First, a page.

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The latest high-tech gadgets — and even old-fashioned reading ?before bedtime — can all contribute to insomnia?
Bright light may be disrupting your melatonin production
I confess to being a bit of a gadget freak and, yes, I’m one of those who plan to buy an iPad. But according to some experts, in the hope of freeing my bedside table from stacks of nighttime reading, I may be trading that extra space for a bout of insomnia.
Sleep experts at the Sleep Disorders Center at the University of California, Los Angeles (UCLA) say the bright light emitted by the iPad can affect the production of the melatonin in our brain, thereby disrupting our natural sleep/wake cycle.
Melatonin is the hormone that helps regulate sleep, and the amount our bodies produce depends on the brightness or darkness of our surroundings. Increasing darkness produces more melatonin and prepares the body for sleep. Taking melatonin supplements can help induce sleep for shift workers and help travellers to recover from jet lag.
But the new iPad can have the opposite effect. Like other computer screens, it uses an LCD (liquid crystal display) that’s lit from behind to make the screen bright. Depending on its settings, the screen will become brighter with a decrease in the surrounding ambient light. This artificial light source beams directly into the light receptors in our eyes signalling the brain to suppress our natural melatonin production — thus keeping us awake.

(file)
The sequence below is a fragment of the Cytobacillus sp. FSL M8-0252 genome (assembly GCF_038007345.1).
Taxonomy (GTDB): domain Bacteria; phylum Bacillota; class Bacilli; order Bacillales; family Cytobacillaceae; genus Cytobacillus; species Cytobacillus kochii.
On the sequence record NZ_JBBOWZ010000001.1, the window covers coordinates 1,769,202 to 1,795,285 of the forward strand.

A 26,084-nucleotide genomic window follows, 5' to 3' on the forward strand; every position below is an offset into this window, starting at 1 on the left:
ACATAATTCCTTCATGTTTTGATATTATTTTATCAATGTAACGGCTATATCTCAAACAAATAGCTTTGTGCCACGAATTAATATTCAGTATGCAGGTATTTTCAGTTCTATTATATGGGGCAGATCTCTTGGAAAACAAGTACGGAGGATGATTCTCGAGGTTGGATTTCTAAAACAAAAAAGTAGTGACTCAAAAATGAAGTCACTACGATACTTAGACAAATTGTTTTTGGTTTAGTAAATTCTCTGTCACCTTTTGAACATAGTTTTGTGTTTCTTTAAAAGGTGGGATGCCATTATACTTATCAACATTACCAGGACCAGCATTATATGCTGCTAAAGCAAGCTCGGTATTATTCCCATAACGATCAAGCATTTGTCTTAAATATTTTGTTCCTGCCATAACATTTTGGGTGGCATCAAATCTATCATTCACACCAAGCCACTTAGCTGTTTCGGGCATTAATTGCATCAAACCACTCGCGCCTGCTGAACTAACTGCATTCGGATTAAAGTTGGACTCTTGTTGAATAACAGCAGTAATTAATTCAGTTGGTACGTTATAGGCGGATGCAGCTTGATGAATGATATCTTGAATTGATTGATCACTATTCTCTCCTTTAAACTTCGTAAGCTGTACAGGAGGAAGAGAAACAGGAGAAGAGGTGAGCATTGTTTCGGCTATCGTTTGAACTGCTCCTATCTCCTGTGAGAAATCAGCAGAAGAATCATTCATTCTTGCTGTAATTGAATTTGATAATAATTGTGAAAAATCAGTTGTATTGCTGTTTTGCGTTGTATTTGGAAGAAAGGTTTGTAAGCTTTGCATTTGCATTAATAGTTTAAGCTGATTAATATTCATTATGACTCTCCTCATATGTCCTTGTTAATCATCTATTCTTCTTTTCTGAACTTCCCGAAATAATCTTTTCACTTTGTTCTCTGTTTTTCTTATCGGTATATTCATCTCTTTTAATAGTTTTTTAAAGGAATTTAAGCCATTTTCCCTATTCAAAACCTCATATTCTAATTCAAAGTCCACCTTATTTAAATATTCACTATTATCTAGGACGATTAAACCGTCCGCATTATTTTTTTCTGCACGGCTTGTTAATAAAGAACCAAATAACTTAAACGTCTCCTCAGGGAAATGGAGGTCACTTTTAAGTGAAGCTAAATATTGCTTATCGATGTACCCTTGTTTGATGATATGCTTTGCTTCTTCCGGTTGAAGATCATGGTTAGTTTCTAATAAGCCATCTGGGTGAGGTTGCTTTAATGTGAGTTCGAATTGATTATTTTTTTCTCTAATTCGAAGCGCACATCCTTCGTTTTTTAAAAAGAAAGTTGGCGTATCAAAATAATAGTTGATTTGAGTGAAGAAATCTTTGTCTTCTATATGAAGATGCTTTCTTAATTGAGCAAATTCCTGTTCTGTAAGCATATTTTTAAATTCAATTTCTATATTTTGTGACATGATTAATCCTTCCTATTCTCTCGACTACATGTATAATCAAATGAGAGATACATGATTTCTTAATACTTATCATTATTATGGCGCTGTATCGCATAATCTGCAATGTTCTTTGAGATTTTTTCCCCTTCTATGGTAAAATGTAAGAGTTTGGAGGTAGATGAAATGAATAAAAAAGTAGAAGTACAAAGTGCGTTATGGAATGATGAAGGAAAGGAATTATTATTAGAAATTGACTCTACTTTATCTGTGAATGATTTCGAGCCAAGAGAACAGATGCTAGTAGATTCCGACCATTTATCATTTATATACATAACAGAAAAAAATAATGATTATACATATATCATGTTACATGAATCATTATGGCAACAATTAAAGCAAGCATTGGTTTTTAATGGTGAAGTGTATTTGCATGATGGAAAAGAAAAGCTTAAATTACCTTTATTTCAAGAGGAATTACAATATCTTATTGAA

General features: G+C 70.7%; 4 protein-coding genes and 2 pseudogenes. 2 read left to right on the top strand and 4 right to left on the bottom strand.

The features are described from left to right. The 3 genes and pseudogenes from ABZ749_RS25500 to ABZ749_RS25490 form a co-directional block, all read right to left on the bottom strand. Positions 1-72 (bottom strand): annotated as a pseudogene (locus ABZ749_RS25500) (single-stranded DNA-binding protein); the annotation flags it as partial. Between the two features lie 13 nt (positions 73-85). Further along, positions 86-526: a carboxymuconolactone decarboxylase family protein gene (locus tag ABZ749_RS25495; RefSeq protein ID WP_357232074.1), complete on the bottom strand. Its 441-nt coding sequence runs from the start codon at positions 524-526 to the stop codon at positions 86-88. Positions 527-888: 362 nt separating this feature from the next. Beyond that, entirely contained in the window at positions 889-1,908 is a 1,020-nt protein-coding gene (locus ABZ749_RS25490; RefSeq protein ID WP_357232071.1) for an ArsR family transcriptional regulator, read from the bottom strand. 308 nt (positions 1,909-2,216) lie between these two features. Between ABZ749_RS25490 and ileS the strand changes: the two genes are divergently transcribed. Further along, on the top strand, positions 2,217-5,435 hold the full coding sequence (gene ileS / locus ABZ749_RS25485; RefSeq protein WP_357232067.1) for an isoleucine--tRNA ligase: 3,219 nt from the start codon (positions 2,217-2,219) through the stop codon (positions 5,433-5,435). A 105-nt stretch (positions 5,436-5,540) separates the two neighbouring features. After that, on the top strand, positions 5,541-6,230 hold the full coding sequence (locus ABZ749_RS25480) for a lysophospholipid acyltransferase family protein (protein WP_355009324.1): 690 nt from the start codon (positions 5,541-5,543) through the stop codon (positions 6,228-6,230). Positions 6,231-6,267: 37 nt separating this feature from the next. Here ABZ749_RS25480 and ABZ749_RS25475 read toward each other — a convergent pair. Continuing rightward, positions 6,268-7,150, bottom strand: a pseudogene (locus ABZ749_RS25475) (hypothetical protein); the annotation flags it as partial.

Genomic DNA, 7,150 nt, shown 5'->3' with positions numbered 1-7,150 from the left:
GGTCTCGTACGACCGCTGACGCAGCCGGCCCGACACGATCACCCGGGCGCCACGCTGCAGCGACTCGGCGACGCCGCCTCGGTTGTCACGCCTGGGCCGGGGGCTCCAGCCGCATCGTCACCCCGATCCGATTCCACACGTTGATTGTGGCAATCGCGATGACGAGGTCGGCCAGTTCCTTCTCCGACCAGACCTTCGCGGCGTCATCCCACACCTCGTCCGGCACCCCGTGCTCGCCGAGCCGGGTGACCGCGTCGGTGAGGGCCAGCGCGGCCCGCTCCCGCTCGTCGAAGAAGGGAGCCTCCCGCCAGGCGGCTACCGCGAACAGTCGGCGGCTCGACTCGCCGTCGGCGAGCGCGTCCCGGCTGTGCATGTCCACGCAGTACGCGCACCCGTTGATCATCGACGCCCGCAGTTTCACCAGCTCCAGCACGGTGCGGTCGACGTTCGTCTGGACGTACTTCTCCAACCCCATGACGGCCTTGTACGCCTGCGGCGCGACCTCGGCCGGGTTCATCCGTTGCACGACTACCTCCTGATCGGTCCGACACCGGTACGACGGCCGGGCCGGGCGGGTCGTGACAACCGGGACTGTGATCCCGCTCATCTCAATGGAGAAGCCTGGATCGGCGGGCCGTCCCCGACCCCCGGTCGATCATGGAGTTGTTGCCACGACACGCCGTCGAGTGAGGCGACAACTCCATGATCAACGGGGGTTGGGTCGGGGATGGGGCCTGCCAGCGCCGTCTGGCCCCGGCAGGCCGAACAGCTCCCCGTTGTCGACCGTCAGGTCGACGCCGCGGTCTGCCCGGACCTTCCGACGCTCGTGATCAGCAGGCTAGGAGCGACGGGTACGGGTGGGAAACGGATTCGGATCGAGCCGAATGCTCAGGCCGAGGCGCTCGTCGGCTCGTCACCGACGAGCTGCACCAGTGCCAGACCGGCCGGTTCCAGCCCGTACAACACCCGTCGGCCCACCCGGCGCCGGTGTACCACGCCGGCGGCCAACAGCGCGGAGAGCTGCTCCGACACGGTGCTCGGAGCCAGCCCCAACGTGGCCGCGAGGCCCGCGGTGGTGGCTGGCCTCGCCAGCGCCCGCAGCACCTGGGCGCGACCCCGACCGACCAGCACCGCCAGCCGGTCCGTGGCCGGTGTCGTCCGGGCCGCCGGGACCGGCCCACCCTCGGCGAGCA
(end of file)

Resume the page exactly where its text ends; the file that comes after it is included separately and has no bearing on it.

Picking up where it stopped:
In an interview with the Globe and Mail, neurologist Dr. Alon Avidan of the UCLA Sleep Disorders Center said, “Not only are you using more intense light, but the light is emitted at you toward the eyes, instead of from behind your head at the book.”
Why Blame the iPad?
So, why isn’t there a similar problem with other e-readers on the market? Products like the Kindle from Amazon actually do not give off any light. Rather, they use what’s called e-paper technology, which reflects light to simulate a real printed book. These devices also require an added light source, like a bedside lamp, to be used in a dark room.
The other concern is the amount of mental activity that can occur with an iPad. Similar to using a laptop in bed, you can play games, surf the ‘Net and answer e-mails, which experts say all add up to an increase in mental stimulation and stress that can make it difficult to fall asleep.
Still, according to Dr. Avidan, those who have no trouble falling asleep won’t have any problems using an iPad or laptop in bed. But if you’re the type who often needs to count sheep in order to drift off to sleep, it might be worth thinking about the amount of bright light you’re exposed to before bedtime.
And if you get hooked on the iPad, try lowering the screen brightness to see if it makes a difference. The way I see it, it’s just a grown-up version of using a flashlight under the sheets to read.
Originally published in TV Week. For daily updates, subscribe to the free TV Week e-newsletter, or purchase a subscription to the weekly magazine.